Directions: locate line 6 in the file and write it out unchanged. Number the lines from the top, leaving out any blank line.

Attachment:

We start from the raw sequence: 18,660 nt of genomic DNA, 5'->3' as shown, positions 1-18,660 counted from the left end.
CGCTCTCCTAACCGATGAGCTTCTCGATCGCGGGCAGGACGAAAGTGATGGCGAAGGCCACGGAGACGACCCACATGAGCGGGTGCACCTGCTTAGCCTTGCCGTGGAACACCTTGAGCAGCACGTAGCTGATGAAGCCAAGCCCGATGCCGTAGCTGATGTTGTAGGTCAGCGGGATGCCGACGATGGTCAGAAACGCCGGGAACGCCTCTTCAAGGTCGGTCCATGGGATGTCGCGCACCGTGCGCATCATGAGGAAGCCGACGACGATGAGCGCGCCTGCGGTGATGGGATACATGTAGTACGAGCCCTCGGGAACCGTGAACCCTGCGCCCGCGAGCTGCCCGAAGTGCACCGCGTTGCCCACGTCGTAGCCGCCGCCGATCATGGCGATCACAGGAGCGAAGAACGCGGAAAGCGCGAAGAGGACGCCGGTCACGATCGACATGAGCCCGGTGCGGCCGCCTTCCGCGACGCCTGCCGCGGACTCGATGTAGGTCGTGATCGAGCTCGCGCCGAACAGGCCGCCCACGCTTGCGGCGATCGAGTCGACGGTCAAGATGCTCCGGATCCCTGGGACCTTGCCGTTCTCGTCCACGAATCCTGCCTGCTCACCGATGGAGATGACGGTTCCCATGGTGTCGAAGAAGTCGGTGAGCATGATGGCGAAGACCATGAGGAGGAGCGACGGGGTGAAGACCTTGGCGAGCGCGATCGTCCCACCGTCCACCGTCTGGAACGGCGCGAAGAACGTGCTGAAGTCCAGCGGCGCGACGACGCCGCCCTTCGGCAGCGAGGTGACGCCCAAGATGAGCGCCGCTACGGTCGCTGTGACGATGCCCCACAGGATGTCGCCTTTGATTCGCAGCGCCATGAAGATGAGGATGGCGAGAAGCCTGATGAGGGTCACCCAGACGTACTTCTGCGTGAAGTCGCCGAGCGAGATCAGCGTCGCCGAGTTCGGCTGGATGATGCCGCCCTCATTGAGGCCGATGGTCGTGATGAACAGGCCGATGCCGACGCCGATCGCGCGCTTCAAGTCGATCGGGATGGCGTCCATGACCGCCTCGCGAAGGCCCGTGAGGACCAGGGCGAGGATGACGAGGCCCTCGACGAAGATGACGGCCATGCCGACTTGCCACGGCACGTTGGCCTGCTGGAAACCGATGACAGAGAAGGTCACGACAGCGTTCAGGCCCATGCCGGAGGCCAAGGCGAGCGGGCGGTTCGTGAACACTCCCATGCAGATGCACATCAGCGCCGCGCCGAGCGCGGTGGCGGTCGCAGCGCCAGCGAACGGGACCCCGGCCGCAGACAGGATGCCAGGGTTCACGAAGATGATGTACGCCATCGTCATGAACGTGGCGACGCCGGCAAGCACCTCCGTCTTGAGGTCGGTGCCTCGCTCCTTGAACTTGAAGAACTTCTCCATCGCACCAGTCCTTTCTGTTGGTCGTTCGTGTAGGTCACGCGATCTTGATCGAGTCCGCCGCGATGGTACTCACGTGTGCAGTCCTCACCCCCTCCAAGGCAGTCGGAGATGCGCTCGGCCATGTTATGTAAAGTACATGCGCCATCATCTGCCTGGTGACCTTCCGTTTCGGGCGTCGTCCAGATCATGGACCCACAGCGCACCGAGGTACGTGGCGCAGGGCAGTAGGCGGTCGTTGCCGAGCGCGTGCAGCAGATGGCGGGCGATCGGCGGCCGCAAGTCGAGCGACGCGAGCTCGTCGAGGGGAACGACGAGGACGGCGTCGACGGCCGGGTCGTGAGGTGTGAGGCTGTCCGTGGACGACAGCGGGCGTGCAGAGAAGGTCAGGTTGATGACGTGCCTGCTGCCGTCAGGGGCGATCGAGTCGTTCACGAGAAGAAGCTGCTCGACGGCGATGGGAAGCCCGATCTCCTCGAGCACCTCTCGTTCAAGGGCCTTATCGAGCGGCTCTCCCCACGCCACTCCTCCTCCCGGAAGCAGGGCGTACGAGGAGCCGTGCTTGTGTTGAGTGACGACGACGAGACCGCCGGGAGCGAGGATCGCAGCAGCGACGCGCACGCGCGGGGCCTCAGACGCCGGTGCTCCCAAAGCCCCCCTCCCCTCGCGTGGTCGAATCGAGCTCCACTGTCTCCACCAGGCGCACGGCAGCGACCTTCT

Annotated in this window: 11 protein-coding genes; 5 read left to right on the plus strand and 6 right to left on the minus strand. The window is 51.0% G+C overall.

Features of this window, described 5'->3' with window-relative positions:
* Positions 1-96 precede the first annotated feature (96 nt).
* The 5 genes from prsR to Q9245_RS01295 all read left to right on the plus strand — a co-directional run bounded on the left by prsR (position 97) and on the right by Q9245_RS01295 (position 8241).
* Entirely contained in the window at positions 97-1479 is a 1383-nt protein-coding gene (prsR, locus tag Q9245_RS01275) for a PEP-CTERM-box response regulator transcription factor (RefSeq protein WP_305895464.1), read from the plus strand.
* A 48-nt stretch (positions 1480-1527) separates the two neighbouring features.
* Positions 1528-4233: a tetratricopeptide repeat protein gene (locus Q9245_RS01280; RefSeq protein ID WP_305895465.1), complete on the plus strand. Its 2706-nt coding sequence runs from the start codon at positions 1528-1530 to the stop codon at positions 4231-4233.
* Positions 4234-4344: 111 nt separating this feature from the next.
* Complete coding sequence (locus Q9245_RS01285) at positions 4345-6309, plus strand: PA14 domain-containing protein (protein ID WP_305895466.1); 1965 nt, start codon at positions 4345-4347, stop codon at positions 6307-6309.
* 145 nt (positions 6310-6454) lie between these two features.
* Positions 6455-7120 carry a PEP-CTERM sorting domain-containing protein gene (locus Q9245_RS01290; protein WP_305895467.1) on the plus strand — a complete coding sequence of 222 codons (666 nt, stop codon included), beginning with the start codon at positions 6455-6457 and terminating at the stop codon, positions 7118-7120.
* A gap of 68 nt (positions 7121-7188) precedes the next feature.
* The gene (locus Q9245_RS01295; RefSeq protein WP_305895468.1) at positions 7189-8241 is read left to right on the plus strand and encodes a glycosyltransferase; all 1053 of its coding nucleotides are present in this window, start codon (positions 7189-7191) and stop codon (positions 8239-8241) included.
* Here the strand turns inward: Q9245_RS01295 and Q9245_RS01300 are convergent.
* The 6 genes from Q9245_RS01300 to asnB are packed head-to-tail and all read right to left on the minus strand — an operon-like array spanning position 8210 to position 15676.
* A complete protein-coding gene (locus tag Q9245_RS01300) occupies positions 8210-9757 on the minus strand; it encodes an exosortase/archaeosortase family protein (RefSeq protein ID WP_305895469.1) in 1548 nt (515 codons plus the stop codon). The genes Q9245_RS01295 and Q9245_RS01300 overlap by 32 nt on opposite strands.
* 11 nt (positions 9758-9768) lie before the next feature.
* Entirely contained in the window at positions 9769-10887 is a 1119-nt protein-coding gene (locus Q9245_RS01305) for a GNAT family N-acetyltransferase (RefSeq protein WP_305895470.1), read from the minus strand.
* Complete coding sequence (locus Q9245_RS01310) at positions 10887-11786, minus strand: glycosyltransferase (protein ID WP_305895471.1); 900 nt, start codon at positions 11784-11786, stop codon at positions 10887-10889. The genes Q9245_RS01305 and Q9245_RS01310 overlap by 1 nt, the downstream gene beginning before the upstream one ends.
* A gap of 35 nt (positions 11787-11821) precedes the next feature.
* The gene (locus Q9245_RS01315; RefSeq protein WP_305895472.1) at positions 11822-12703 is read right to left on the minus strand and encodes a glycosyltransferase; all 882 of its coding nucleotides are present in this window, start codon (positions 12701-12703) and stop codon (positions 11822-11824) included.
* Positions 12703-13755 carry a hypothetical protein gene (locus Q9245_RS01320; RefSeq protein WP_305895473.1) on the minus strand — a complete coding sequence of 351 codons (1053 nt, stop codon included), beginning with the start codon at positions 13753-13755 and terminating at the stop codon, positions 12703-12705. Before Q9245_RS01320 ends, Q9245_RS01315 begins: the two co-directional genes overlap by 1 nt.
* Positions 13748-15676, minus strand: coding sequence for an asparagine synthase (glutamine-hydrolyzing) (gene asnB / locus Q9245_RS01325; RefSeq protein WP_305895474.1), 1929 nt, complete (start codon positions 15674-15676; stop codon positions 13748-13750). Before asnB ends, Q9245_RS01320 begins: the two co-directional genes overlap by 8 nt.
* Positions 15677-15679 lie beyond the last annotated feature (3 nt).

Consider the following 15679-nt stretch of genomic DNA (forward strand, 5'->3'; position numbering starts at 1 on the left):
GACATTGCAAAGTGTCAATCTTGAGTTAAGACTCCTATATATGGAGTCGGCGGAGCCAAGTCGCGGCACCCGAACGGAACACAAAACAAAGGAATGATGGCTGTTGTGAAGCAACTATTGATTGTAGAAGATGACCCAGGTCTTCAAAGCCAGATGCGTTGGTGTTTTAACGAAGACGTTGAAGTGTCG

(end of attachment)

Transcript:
* The 5 genes from prsR to Q9245_RS01295 all read left to right on the plus strand — a co-directional run bounded on the left by prsR (position 97) and on the right by Q9245_RS01295 (position 8241).